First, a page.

HB 1355

This analysis was prepared by non-partisan legislative staff for the use of legislative members in their deliberations. This analysis is not a part of the legislation nor does it constitute a statement of legislative intent.

As Reported by House Committee On:


Title: An act relating to increasing the minimum hourly wage to twelve dollars over four years, without creating new exemptions.

Brief Description: Increasing the minimum hourly wage to twelve dollars over four years.

Sponsors: Representatives Farrell, Jinkins, Ryu, S. Hunt, Riccelli, McBride, Stanford, Carlyle, Cody, Tharinger, Goodman, Ortiz-Self, Bergquist, Dunshee, Fitzgibbon, Peterson, Moscoso, Appleton, Sells, Pollet, Robinson, Reykdal, Walkinshaw, Wylie, Ormsby, Santos, Hudgins, Tarleton, Sawyer, Moeller, Fey, Lytton, Gregerson, Gregory, Van De Wege, Kirby, Hurst, Kilduff, Sullivan, Kagi and Springer.

Brief History:

Committee Activity:

Labor: 1/26/15, 1/29/15 [DP].

Brief Summary of Bill

  • Increases the state minimum hourly wage to $12 over the course of four years.


Majority Report: Do pass. Signed by 4 members: Representatives Sells, Chair; Gregerson, Vice Chair; Moeller and Ormsby.

Minority Report: Do not pass. Signed by 3 members: Representatives Manweller, Ranking Minority Member; G. Hunt, Assistant Ranking Minority Member; McCabe.

Staff: Trudes Tango (786-7384).


Employers covered under the state Minimum Wage Act are required to pay employees age 18 or older at least the minimum hourly wage. Each year, the minimum hourly wage rate is adjusted for inflation using the consumer price index for urban wage earners and clerical workers (CPI-W) index.

The Department of Labor and Industries (Department) has authority to set the minimum wage rate for employees under the age of 18. The rules require that employees who are 16 and 17 years old must be paid at least the same minimum wage as adults. Employees under the age of 16 must be paid at least 85 percent of the minimum wage rate.

The current state minimum hourly wage is $9.47. The federal minimum wage is $7.25.


Summary of Bill:

The state minimum hourly wage is increased to $12 over the course of four years, as follows:


Appropriation: None.

Fiscal Note: Requested on January 20, 2015.

Effective Date: The bill takes effect on January 1, 2016.

Staff Summary of Public Testimony:

(In support) If a person works full time, he or she should be able to pay basic necessities like rent and food, but today people making minimum wage still have to rely on government assistance to get by. When money is tight, people become marginalized in the community. Increasing the minimum wage makes the local community healthier and benefits local businesses. There are costs to businesses, but the benefits outweigh the costs. Giving people dignity and more money will not hurt businesses; it will create healthy communities where everyone can succeed. Retaining employees is critical for a business. The phase-in of the increase is a responsible approach and makes it easier for small businesses. Minimum wage workers cannot afford to support themselves and pay debts. Raising the wage to $12 is a good step. In the 1980s, minimum wage had enough buying power, but that is not so in today's dollars. Raising the minimum wage would mean about $350 more in earnings per month for workers. That could make a difference for people living on the edge and relying on government services. Service workers, who are usually the minimum wage workers, are an invisible class and are not valued.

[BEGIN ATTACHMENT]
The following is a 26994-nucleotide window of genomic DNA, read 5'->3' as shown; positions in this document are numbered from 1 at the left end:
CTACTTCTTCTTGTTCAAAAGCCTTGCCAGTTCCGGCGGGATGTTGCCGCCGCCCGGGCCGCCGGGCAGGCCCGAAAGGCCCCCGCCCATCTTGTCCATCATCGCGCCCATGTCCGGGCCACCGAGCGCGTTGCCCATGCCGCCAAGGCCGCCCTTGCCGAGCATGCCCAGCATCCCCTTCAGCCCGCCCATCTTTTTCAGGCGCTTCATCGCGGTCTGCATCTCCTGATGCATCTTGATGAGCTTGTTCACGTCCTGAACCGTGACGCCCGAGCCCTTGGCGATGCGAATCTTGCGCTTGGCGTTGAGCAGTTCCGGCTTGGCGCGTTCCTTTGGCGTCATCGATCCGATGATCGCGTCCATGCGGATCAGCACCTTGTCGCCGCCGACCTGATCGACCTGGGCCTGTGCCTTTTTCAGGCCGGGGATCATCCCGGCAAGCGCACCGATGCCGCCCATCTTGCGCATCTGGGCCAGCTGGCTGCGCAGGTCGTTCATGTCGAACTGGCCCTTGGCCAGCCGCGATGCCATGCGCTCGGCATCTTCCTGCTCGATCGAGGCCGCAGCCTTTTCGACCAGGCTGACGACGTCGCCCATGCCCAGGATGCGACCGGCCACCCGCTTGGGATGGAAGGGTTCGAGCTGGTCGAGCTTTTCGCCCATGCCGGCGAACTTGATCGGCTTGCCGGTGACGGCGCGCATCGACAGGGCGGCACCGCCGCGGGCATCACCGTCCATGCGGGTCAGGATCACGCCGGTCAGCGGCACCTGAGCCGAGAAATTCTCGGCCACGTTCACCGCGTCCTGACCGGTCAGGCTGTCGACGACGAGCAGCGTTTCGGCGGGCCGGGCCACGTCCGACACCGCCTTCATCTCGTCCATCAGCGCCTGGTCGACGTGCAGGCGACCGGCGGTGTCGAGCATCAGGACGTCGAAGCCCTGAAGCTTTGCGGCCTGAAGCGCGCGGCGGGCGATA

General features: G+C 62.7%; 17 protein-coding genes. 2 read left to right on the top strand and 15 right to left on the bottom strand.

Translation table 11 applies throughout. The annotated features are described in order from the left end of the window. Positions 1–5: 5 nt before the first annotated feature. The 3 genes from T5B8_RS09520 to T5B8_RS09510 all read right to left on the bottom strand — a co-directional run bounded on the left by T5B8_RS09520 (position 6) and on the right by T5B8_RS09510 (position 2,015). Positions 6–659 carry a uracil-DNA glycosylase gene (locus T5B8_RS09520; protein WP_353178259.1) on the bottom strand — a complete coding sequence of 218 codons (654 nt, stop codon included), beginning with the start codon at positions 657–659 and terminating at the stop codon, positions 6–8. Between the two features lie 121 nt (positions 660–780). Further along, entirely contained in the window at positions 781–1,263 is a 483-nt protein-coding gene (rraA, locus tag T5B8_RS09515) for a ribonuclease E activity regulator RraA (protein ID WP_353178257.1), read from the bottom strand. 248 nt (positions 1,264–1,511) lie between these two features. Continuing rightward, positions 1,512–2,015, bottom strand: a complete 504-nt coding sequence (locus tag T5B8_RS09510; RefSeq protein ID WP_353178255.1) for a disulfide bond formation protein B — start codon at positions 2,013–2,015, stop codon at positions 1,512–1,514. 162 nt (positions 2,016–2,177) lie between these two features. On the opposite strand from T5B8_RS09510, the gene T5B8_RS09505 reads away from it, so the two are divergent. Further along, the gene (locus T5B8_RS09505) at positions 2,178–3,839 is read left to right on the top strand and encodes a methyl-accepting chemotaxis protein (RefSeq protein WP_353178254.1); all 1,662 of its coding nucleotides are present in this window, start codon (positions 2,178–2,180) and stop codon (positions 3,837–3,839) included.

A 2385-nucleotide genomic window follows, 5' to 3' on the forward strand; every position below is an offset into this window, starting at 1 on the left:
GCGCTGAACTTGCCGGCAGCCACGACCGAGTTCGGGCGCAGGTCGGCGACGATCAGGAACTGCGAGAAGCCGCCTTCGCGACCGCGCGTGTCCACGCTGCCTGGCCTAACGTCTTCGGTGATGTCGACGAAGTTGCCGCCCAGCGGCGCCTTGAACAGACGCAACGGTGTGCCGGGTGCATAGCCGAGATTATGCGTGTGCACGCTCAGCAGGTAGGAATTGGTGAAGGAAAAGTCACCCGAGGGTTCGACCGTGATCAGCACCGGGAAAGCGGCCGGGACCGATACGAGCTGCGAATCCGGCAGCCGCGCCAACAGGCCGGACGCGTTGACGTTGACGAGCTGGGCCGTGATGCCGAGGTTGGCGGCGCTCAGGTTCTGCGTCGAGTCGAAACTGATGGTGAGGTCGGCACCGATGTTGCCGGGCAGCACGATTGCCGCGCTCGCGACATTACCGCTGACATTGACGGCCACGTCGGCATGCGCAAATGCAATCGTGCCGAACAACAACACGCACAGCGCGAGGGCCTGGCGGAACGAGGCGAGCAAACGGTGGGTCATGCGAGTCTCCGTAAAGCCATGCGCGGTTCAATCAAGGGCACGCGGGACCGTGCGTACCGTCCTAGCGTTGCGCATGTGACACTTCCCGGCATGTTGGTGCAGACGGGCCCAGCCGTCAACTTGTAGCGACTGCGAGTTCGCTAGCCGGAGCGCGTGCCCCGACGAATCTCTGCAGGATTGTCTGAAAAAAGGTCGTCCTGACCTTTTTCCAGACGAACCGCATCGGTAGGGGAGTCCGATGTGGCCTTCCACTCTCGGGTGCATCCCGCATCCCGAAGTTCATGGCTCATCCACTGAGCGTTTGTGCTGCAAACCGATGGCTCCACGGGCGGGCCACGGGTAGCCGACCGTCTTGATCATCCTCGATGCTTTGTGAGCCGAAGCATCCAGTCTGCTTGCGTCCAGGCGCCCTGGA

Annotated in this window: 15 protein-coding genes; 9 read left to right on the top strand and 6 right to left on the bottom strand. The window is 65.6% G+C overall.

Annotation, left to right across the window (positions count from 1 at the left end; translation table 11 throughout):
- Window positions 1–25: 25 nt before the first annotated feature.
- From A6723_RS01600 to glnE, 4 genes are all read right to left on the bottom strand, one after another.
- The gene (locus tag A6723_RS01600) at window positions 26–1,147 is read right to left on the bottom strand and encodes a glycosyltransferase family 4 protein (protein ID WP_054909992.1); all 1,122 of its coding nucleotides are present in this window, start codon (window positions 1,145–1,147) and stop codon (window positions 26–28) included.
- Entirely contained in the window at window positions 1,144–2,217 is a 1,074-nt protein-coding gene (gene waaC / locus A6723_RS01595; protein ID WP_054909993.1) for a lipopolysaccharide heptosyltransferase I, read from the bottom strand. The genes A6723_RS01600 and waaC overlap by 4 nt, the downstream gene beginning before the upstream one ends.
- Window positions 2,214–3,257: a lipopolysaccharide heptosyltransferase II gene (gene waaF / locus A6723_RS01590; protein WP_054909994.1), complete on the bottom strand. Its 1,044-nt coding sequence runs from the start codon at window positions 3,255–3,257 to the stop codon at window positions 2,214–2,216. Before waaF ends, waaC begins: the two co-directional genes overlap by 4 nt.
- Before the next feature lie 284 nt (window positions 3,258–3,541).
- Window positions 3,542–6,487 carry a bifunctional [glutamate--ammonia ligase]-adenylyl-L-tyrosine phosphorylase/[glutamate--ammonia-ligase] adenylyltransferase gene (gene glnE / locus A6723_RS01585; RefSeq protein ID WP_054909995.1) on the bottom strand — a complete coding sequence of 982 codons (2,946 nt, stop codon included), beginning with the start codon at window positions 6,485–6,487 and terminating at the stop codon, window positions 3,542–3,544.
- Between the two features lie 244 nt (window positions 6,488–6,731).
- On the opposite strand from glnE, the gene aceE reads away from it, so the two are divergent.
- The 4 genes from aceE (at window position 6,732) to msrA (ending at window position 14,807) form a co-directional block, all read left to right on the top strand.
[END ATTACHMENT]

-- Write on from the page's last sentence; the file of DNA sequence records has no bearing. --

(Opposed) Businesses depend on having a consistent and level playing field when operating in the state. Washington has the highest minimum wage in the country and raising it will have real costs to small businesses. Those costs will end up being passed on to vendors and suppliers. There is only so much a business can pass on to consumers. When small businesses close in communities, those businesses don't return. Seattle may have raised its minimum wage, but outside of Seattle the economic recovery is very slow. Employers offer great benefits, like health insurance, and those benefits should be considered in the minimum wage. Raising the minimum wage could increase youth unemployment, making it harder for youth to get their first job or any job. Wage increases should be tied to increases in education and skills. Benefits and tips should be counted or else employers may not be able to offer those benefits and the increase in wages may end up not improving the employees' standard of living. Restaurants operate on less than a 5 percent profit margin. The restaurant industry would be impacted negatively. Small grocery stores would not be able to compete with national chain grocers that are able to more easily absorb the costs because of the volume of their business. Increasing the minimum wage for employees also means increasing the amount of taxes the employer must pay. Raising the minimum wage would increase the cost and complexity of the agricultural industry.

Persons Testifying: (In support) Representative Farrell, prime sponsor; Luke Bridges, Working Washington; Dan Olmstead, Poverty Bay Coffee; Tiffany Turner, Adrift Hotel; Sarajane Siegfried, King County Democrats; Laura Waite and Don Orange, Main Street Alliance; Spencer Baldwin; Nathan Ward; Jessica Field; and Isel Solis.

(Opposed) Robert Battles, Association of Washington Business; Jasmine Donovan, Dicks Drive-In; JoReen Brinkman, Subway Restaurant; Robert Blue, Shining Ocean Incorporated; Bruce Beckett and Bob Mandell, Washington Restaurant Association; Scott Dilley, Washington Farm Bureau; Kelly Chambers, Visiting Angels Home Care; Patrick Conner, National Federation of Independent Business; and Carolyn Logue, Washington Food Industry Association.

Persons Signed In To Testify But Not Testifying: Monique Trudnowsia, Adriatic Grill; and Jolinda Stephens, Unitarian Universalist Voices for Justice.